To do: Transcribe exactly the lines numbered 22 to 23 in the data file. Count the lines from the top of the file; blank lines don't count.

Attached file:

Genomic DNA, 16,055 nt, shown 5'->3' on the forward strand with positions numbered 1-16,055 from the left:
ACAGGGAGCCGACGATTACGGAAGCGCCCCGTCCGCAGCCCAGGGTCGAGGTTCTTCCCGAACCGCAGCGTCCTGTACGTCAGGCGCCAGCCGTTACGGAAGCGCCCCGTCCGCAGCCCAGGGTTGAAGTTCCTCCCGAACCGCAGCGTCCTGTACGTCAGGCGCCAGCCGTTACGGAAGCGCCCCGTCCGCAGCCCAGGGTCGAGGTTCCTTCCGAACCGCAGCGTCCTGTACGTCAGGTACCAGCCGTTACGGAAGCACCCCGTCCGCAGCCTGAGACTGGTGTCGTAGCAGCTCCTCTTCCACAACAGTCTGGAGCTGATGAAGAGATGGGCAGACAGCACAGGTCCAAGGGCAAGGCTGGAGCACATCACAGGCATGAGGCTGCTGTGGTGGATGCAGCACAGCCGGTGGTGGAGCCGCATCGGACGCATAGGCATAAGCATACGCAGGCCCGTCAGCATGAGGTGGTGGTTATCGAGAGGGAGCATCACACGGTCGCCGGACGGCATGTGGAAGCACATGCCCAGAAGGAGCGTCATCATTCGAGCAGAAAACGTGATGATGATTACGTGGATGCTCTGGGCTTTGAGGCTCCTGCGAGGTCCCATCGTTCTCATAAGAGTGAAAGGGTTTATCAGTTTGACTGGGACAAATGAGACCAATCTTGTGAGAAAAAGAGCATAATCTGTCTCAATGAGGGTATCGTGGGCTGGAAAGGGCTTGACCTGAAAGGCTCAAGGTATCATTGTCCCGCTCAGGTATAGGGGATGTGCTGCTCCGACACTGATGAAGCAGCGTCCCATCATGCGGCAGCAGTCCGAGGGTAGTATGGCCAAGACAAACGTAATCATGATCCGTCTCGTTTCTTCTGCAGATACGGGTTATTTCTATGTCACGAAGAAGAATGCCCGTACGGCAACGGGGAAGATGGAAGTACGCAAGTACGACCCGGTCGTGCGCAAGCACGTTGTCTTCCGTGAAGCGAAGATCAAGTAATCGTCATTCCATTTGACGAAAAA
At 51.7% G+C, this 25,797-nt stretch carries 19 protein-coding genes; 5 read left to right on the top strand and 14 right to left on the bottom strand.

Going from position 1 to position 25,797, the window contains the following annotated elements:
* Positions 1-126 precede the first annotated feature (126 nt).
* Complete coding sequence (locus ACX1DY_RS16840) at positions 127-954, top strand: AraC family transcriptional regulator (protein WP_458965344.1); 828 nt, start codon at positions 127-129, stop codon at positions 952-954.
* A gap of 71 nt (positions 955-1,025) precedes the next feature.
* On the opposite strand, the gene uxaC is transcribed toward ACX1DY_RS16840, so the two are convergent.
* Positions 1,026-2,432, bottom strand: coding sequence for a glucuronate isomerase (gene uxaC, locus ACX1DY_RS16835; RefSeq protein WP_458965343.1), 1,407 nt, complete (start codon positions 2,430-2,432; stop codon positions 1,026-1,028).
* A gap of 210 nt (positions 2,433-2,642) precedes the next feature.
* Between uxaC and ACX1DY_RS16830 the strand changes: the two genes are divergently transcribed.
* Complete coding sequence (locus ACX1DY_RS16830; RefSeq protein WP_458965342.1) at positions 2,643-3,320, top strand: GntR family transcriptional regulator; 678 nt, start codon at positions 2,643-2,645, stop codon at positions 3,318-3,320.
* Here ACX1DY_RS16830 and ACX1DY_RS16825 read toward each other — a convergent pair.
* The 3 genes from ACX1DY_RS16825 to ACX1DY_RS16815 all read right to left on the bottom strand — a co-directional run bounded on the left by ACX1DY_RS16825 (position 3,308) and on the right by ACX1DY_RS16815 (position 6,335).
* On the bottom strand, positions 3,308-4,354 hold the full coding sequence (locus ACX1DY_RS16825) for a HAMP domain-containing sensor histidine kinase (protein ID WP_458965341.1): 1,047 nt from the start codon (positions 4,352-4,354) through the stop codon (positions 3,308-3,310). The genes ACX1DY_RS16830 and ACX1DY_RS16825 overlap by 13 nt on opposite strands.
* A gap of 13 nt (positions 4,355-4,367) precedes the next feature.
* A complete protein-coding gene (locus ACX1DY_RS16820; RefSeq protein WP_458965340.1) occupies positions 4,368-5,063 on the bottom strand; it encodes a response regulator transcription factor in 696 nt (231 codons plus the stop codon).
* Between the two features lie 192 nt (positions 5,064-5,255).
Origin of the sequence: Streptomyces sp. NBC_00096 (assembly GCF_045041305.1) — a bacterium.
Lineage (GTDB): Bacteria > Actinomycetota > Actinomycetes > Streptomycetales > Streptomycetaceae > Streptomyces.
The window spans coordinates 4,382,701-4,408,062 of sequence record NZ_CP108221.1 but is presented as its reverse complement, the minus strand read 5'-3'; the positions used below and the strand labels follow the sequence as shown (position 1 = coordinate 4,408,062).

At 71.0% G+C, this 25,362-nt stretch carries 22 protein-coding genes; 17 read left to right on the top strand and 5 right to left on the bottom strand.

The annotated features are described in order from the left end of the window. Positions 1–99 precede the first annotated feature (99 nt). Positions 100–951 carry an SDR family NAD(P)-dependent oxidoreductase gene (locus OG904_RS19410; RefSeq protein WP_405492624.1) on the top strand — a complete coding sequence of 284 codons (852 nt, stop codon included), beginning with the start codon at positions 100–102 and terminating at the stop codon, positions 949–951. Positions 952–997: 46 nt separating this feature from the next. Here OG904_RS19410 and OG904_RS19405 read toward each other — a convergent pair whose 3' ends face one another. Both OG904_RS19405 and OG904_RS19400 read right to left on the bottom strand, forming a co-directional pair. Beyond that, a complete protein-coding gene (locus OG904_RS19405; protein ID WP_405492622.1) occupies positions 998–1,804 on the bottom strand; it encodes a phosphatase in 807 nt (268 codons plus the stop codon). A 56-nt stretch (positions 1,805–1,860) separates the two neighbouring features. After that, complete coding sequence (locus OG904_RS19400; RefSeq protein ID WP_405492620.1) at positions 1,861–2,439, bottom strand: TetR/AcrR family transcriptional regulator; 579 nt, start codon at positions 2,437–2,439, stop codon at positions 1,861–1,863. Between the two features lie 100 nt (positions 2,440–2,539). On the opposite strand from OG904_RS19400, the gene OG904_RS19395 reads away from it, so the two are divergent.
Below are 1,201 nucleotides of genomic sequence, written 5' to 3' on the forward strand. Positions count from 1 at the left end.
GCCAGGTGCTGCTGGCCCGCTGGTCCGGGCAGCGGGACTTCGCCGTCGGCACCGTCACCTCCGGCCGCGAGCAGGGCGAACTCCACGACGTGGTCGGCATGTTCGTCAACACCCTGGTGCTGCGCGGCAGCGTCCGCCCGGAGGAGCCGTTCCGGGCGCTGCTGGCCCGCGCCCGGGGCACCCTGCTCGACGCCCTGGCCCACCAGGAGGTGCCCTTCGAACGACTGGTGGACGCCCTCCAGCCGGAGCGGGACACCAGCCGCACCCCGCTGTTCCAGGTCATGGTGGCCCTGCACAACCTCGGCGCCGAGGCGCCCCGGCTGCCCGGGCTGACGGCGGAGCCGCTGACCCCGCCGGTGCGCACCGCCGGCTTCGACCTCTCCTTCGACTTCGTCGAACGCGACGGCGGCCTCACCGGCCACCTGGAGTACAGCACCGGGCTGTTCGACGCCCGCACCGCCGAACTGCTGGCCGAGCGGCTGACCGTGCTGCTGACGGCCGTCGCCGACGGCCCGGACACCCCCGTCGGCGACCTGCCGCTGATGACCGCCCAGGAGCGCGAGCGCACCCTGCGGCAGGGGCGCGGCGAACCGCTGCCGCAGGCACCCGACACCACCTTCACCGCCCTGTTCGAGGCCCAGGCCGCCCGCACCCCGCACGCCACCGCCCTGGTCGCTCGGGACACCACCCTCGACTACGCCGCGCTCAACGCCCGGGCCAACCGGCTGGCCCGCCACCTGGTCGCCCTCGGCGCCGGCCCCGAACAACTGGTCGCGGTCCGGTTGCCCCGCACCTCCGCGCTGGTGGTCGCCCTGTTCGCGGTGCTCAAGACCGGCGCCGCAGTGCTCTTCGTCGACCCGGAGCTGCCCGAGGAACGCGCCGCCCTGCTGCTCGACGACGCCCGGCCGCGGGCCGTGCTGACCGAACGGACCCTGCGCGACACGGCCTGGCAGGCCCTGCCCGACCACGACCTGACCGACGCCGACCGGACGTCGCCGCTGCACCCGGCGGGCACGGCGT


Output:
At 71.0% G+C, this 25,362-nt stretch carries 22 protein-coding genes; 17 read left to right on the top strand and 5 right to left on the bottom strand.

The annotated features are described in order from the left end of the window. Positions 1–99 precede the first annotated feature (99 nt). Positions 100–951 carry an SDR family NAD(P)-dependent oxidoreductase gene (locus OG904_RS19410; RefSeq protein WP_405492624.1) on the top strand — a complete coding sequence of 284 codons (852 nt, stop codon included), beginning with the start codon at positions 100–102 and terminating at the stop codon, positions 949–951. Positions 952–997: 46 nt separating this feature from the next. Here OG904_RS19410 and OG904_RS19405 read toward each other — a convergent pair whose 3' ends face one another. Both OG904_RS19405 and OG904_RS19400 read right to left on the bottom strand, forming a co-directional pair. Beyond that, a complete protein-coding gene (locus OG904_RS19405; protein ID WP_405492622.1) occupies positions 998–1,804 on the bottom strand; it encodes a phosphatase in 807 nt (268 codons plus the stop codon). A 56-nt stretch (positions 1,805–1,860) separates the two neighbouring features. After that, complete coding sequence (locus OG904_RS19400; RefSeq protein ID WP_405492620.1) at positions 1,861–2,439, bottom strand: TetR/AcrR family transcriptional regulator; 579 nt, start codon at positions 2,437–2,439, stop codon at positions 1,861–1,863. Between the two features lie 100 nt (positions 2,440–2,539). On the opposite strand from OG904_RS19400, the gene OG904_RS19395 reads away from it, so the two are divergent.